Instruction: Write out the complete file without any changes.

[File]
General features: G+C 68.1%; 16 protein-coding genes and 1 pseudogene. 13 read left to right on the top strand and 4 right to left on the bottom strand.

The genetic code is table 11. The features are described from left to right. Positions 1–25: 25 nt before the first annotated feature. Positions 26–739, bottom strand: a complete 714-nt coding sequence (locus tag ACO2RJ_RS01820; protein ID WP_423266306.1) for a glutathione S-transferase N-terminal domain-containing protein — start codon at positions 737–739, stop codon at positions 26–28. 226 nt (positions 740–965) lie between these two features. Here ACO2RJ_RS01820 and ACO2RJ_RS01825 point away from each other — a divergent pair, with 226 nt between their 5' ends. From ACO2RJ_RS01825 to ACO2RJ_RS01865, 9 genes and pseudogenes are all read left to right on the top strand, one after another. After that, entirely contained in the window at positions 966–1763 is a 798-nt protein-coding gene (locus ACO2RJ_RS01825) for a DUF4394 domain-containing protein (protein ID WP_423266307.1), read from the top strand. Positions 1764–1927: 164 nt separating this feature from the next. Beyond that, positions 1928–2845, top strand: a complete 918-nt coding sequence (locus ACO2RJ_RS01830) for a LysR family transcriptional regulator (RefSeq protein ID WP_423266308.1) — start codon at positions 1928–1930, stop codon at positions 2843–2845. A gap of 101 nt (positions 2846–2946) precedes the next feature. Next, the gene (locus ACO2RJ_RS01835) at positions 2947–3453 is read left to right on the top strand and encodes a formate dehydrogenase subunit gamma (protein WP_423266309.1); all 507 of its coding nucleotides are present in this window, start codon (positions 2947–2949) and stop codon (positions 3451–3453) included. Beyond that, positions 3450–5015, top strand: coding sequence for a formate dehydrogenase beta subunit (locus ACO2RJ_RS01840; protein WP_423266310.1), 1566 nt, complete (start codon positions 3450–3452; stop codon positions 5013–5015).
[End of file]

General features: G+C 68.1%; 16 protein-coding genes and 1 pseudogene. 13 read left to right on the top strand and 4 right to left on the bottom strand.

The genetic code is table 11. The features are described from left to right. Positions 1–25: 25 nt before the first annotated feature. Positions 26–739, bottom strand: a complete 714-nt coding sequence (locus tag ACO2RJ_RS01820; protein ID WP_423266306.1) for a glutathione S-transferase N-terminal domain-containing protein — start codon at positions 737–739, stop codon at positions 26–28. 226 nt (positions 740–965) lie between these two features. Here ACO2RJ_RS01820 and ACO2RJ_RS01825 point away from each other — a divergent pair, with 226 nt between their 5' ends. From ACO2RJ_RS01825 to ACO2RJ_RS01865, 9 genes and pseudogenes are all read left to right on the top strand, one after another. After that, entirely contained in the window at positions 966–1763 is a 798-nt protein-coding gene (locus ACO2RJ_RS01825) for a DUF4394 domain-containing protein (protein ID WP_423266307.1), read from the top strand. Positions 1764–1927: 164 nt separating this feature from the next. Beyond that, positions 1928–2845, top strand: a complete 918-nt coding sequence (locus ACO2RJ_RS01830) for a LysR family transcriptional regulator (RefSeq protein ID WP_423266308.1) — start codon at positions 1928–1930, stop codon at positions 2843–2845. A gap of 101 nt (positions 2846–2946) precedes the next feature. Next, the gene (locus ACO2RJ_RS01835) at positions 2947–3453 is read left to right on the top strand and encodes a formate dehydrogenase subunit gamma (protein WP_423266309.1); all 507 of its coding nucleotides are present in this window, start codon (positions 2947–2949) and stop codon (positions 3451–3453) included. Beyond that, positions 3450–5015, top strand: coding sequence for a formate dehydrogenase beta subunit (locus ACO2RJ_RS01840; protein WP_423266310.1), 1566 nt, complete (start codon positions 3450–3452; stop codon positions 5013–5015).